Co-organizer Richard Kong speaks during the Toothbrush Drive for Cambodia arts fundraiser. All photographs by Breanne Lynn Patterson.
Visual artists, musicians, community activists and health practioners staged the “Toothbrush Drive for Cambodia” last Saturday, November 10, at The Greenhouse, as part of the 2nd Saturday Art Walk. The fundraiser was sponsored by the Cambodian Health Professionals Association of America to advocate for increased attention to dental health in Cambodia. Art objects, raffle prizes and services were auctioned off to raise money for the association’s upcoming health‐dental mission.
The bin of donated toothbrushes will fulfill unmet hygienic needs and the money raised will support the nonprofit’s operating costs and causes, but the other most apparent impact of the event was the introduction of the many talented Cambodian-American visual artists to the East Village arts scene.
“The fundraiser was to serve as an outlet for Long Beach artists from a Cambodian background,” said Co‐organizer Richard Kong. “We encourage them to develop as individuals, and we supported them by encouraging them to donate their work for a cause.”
Kong’s compassionate statement represents a powerful two‐pronged, activist approach wherein volunteerism functions as a catalyst to inspire cultural and civic pride. By staging art within this context, the performing and visual artists contributed to the ongoing dialogue around activist art. Simultaneously, this exhibition draws attention to the thriving artistic community in the Cambodia Town.
Artists responded to the exhibition’s theme of “work inspired by the Golden Age in Cambodia” in a variety of ways. Somita was one of the exhibiting artists, and noted that she often incorporates symbols that are culturally significant. Unique to Somita’s style is her self‐described hybrid blend of traditional American tattoo culture with Cambodian culture. Her intimate mixed‐media grayscale work “Untitled 1,” had the expressive line quality and symbolism of an inked expression.
The complex composition evoked the tributary images, often marked on an individual to both exercise pain and serve as a cultural mark. Present in this highly personal image were symbols of memento mori. A skull and snake dominate the right side of the composition juxtaposed by an oversized lotus flower supporting a traditional Khmer dancer on the left. A miniature boat drifts away through a surreal watery background. A bi‐lingual ribbon floats heavily across the small composition with the haunting statement printed in Khmer and English: “Kingdom of Khmer.”
Somita’s work was one of the most direct visual examples in response to the damage dealt to Khmer culture as a result of the reign of the Khmer Rouge. From 1974‐1979, the extremist Cambodian Communist sect led by Pol Pot, participated in the genocidal destruction of its own people and a ban on cultural art forms, religious institutions and suppression of societal structures. It is estimated that during this four‐year period between one and two million Cambodians perished due to assassination, or oppressive conditions in agrarian work camps. Somita’s gritty image pays homage to the tragic treatment of the human body and the impact on cultural memory.
For graphic artist Nak Bou, the visual response to the show’s theme involved a linguistic mutilation and dissection of the body. “The Butcher,” Bou’s graphic diptych focuses on a central carved up figure, depersonalized through the use of expressive line and minimal, garish yellow color. Worm‐like ravels of thread resembling Cambodian script seemed to migrate from the individual’s face and down to the second frame. The tendrils of fabric seemed to multiply in the figure’s lower half turning into a sticky white mess. Only the feet and hands remain in tact.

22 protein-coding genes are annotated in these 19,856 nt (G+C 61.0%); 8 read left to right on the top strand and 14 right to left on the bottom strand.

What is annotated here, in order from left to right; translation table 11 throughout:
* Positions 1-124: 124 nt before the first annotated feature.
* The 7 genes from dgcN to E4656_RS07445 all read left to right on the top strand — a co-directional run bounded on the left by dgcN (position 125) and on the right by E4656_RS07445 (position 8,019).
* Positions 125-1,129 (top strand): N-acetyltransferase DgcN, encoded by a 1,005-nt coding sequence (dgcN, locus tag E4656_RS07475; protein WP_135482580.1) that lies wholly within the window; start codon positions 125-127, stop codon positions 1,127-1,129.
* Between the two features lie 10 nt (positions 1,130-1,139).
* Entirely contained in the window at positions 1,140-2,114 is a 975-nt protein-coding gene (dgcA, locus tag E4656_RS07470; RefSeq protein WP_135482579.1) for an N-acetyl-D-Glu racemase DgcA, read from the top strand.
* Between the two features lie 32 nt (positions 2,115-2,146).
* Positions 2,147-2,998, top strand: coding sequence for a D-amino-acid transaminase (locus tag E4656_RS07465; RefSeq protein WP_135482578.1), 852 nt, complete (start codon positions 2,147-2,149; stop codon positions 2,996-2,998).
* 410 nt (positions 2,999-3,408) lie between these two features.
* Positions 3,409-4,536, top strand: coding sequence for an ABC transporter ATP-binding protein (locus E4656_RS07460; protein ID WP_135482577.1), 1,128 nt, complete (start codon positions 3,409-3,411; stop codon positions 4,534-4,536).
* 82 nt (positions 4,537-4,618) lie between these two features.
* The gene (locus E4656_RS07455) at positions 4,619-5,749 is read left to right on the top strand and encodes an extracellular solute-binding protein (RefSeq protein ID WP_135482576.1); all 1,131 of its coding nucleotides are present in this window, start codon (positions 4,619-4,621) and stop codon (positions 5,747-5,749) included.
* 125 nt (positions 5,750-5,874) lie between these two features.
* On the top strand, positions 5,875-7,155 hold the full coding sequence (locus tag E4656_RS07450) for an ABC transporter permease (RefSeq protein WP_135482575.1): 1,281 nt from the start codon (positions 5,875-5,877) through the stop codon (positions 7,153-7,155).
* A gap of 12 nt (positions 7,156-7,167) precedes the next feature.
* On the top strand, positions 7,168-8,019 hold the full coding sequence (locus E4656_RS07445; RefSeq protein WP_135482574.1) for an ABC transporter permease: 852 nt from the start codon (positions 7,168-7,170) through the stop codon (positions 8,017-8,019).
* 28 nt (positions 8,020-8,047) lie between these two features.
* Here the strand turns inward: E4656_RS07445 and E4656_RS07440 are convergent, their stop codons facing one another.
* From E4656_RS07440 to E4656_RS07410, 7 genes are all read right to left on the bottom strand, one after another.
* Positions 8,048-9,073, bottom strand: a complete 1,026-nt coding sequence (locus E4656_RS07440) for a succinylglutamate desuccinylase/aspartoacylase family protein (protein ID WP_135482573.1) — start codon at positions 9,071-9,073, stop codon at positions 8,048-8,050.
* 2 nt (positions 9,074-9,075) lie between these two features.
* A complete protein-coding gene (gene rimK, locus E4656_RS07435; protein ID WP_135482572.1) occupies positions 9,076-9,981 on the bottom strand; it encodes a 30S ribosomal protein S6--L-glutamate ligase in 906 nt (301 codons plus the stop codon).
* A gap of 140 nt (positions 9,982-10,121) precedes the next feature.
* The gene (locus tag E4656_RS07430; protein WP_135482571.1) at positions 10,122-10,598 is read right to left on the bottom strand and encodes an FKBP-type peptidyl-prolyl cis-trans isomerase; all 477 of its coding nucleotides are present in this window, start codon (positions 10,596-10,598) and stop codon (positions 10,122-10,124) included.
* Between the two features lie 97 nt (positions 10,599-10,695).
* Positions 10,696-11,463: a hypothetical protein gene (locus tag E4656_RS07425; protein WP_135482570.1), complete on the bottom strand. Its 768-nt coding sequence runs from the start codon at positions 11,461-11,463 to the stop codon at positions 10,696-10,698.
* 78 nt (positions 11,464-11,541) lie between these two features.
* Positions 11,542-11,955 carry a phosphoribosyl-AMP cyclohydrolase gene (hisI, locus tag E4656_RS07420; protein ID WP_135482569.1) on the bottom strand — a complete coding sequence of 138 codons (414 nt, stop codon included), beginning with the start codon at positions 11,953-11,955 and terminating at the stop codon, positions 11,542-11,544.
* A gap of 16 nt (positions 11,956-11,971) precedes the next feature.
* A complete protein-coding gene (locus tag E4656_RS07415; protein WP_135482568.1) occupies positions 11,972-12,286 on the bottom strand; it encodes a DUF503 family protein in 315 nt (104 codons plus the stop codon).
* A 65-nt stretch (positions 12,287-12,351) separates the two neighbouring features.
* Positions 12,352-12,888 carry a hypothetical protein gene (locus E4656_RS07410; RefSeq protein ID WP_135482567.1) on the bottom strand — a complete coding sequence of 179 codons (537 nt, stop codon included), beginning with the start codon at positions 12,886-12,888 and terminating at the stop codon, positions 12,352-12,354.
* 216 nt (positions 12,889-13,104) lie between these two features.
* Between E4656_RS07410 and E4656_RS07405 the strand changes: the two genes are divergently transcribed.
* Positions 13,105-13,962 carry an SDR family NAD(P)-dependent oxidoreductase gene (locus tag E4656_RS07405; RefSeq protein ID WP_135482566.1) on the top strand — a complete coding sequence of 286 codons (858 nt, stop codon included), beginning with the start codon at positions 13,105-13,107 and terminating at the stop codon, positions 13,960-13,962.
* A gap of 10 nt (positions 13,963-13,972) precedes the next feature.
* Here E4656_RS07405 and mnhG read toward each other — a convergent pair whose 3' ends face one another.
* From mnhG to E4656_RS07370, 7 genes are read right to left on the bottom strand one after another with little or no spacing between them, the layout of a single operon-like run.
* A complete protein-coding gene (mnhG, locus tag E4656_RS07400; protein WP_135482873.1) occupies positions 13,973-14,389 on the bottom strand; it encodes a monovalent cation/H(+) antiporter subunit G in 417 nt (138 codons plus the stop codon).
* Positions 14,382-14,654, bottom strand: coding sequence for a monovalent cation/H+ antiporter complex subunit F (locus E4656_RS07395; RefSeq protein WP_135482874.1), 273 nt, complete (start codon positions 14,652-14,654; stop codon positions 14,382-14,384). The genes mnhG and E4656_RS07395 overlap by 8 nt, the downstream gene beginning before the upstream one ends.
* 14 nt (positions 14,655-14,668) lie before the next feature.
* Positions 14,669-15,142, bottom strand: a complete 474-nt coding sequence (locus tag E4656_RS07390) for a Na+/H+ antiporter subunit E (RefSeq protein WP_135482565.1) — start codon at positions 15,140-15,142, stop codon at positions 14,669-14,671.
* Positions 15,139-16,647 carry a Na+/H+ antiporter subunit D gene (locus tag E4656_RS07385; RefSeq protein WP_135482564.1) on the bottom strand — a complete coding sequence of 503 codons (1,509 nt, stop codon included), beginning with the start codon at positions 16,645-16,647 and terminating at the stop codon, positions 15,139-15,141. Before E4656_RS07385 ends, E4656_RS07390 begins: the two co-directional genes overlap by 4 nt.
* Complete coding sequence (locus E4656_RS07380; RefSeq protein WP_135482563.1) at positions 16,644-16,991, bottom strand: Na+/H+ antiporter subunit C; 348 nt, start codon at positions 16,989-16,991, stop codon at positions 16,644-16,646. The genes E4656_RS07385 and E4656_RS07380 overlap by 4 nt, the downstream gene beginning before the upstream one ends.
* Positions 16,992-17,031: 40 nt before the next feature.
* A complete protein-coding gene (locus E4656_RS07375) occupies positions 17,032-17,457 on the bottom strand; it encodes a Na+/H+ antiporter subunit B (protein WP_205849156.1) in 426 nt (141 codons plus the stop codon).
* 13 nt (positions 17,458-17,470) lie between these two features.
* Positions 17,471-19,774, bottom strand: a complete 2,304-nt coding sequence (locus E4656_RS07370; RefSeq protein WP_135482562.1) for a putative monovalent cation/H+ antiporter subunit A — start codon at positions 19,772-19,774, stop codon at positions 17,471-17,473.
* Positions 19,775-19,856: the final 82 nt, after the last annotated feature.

Photowall curated by Chelsea Devere. Photographs and prints by Devere, photographic contributions by Susana Cobo and William Camargo.
This violent image seemed even more jarring due to the figure’s off‐centered placement within the picture plane. Art can function as an outlet to process historical trauma, but in the case of Ritchie Kong, the weight of the past on the next generation is a source of artistic content.
Many young Cambodian-Americans negotiate a complex hyphenated identity and the first-generation experience. Kong utilizes a graffiti, aerosol‐like aesthetic in the acrylic painting in “Reverence.” Again, the body is again broken up into bits in pieces. The layering of acrylic paint is a technique that Kong learned as a graff artist. The style recalls the machine‐like figures and cinematic techniques utilized by Mexican muralist David Alfaro Siqueiros. Yet, for its urban, futuristic feel,it has a spiritual side. Stylized Cambodian letters and décor and a strong Christian overtone are a reminder that street‐inspired art has been appropriated into the mainstream and is used to express a range of subjects.
Cambodian-American performing artists including community organizer, artist and spoken word poet Jumakae performed, along with acoustic and DJ sets. Throughout the night, educational videos were played for a hushed audience, packed into the front room of The Greenhouse. Neighborhood businesses, Utopia and the Village Grind each contributed proceeds from customers to the cause.
Will this event will parlay to deeper artistic collaborations throughout the city of Long Beach between art institutions, artists in Cambodia Town and the broader arts scene? Long Beach would certainly benefit from a more robust dialogue between the different aesthetic collaborators currently divided by the city’s boroughs‐like layout. These Cambodian-American artists have opened up the dialogue.
Tracy C. Teran is an arts professional and independent scholar. She can be reached at [email protected].
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